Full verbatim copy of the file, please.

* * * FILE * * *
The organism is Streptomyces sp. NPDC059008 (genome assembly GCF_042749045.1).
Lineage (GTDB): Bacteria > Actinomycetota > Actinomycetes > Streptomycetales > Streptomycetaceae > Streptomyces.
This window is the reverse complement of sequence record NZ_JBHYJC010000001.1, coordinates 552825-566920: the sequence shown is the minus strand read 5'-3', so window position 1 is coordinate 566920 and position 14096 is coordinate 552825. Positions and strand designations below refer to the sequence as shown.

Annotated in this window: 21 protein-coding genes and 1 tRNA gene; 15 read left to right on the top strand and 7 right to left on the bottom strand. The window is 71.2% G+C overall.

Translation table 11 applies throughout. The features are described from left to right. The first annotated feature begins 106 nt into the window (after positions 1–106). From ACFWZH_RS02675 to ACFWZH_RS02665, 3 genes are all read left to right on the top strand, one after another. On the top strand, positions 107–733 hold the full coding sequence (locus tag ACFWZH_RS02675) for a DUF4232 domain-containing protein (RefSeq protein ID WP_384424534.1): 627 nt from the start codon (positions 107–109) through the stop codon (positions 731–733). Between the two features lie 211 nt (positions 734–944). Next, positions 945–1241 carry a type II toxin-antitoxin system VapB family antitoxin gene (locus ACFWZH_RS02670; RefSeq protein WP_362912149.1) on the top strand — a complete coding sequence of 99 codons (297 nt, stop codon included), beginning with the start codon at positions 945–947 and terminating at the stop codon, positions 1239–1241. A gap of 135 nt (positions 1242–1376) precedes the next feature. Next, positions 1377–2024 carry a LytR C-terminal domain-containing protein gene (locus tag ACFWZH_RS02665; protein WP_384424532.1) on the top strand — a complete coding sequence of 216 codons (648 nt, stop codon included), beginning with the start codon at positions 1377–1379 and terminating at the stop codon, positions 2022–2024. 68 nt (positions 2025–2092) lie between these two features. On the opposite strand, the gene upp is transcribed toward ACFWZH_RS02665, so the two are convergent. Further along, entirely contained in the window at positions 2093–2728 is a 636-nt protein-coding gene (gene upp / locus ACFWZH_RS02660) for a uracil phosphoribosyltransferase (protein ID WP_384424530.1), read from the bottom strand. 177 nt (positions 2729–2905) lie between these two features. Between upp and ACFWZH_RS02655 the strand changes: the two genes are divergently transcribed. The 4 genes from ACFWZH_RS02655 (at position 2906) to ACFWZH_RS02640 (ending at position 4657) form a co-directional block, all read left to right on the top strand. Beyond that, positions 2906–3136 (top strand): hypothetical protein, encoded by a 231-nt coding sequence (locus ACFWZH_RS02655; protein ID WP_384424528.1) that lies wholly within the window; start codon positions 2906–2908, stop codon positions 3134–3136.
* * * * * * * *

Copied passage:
The organism is Streptomyces sp. NPDC059008 (genome assembly GCF_042749045.1).
Lineage (GTDB): Bacteria > Actinomycetota > Actinomycetes > Streptomycetales > Streptomycetaceae > Streptomyces.
This window is the reverse complement of sequence record NZ_JBHYJC010000001.1, coordinates 552825-566920: the sequence shown is the minus strand read 5'-3', so window position 1 is coordinate 566920 and position 14096 is coordinate 552825. Positions and strand designations below refer to the sequence as shown.

Annotated in this window: 21 protein-coding genes and 1 tRNA gene; 15 read left to right on the top strand and 7 right to left on the bottom strand. The window is 71.2% G+C overall.

Translation table 11 applies throughout. The features are described from left to right. The first annotated feature begins 106 nt into the window (after positions 1–106). From ACFWZH_RS02675 to ACFWZH_RS02665, 3 genes are all read left to right on the top strand, one after another. On the top strand, positions 107–733 hold the full coding sequence (locus tag ACFWZH_RS02675) for a DUF4232 domain-containing protein (RefSeq protein ID WP_384424534.1): 627 nt from the start codon (positions 107–109) through the stop codon (positions 731–733). Between the two features lie 211 nt (positions 734–944). Next, positions 945–1241 carry a type II toxin-antitoxin system VapB family antitoxin gene (locus ACFWZH_RS02670; RefSeq protein WP_362912149.1) on the top strand — a complete coding sequence of 99 codons (297 nt, stop codon included), beginning with the start codon at positions 945–947 and terminating at the stop codon, positions 1239–1241. A gap of 135 nt (positions 1242–1376) precedes the next feature. Next, positions 1377–2024 carry a LytR C-terminal domain-containing protein gene (locus tag ACFWZH_RS02665; protein WP_384424532.1) on the top strand — a complete coding sequence of 216 codons (648 nt, stop codon included), beginning with the start codon at positions 1377–1379 and terminating at the stop codon, positions 2022–2024. 68 nt (positions 2025–2092) lie between these two features. On the opposite strand, the gene upp is transcribed toward ACFWZH_RS02665, so the two are convergent. Further along, entirely contained in the window at positions 2093–2728 is a 636-nt protein-coding gene (gene upp / locus ACFWZH_RS02660) for a uracil phosphoribosyltransferase (protein ID WP_384424530.1), read from the bottom strand. 177 nt (positions 2729–2905) lie between these two features. Between upp and ACFWZH_RS02655 the strand changes: the two genes are divergently transcribed. The 4 genes from ACFWZH_RS02655 (at position 2906) to ACFWZH_RS02640 (ending at position 4657) form a co-directional block, all read left to right on the top strand. Beyond that, positions 2906–3136 (top strand): hypothetical protein, encoded by a 231-nt coding sequence (locus ACFWZH_RS02655; protein ID WP_384424528.1) that lies wholly within the window; start codon positions 2906–2908, stop codon positions 3134–3136.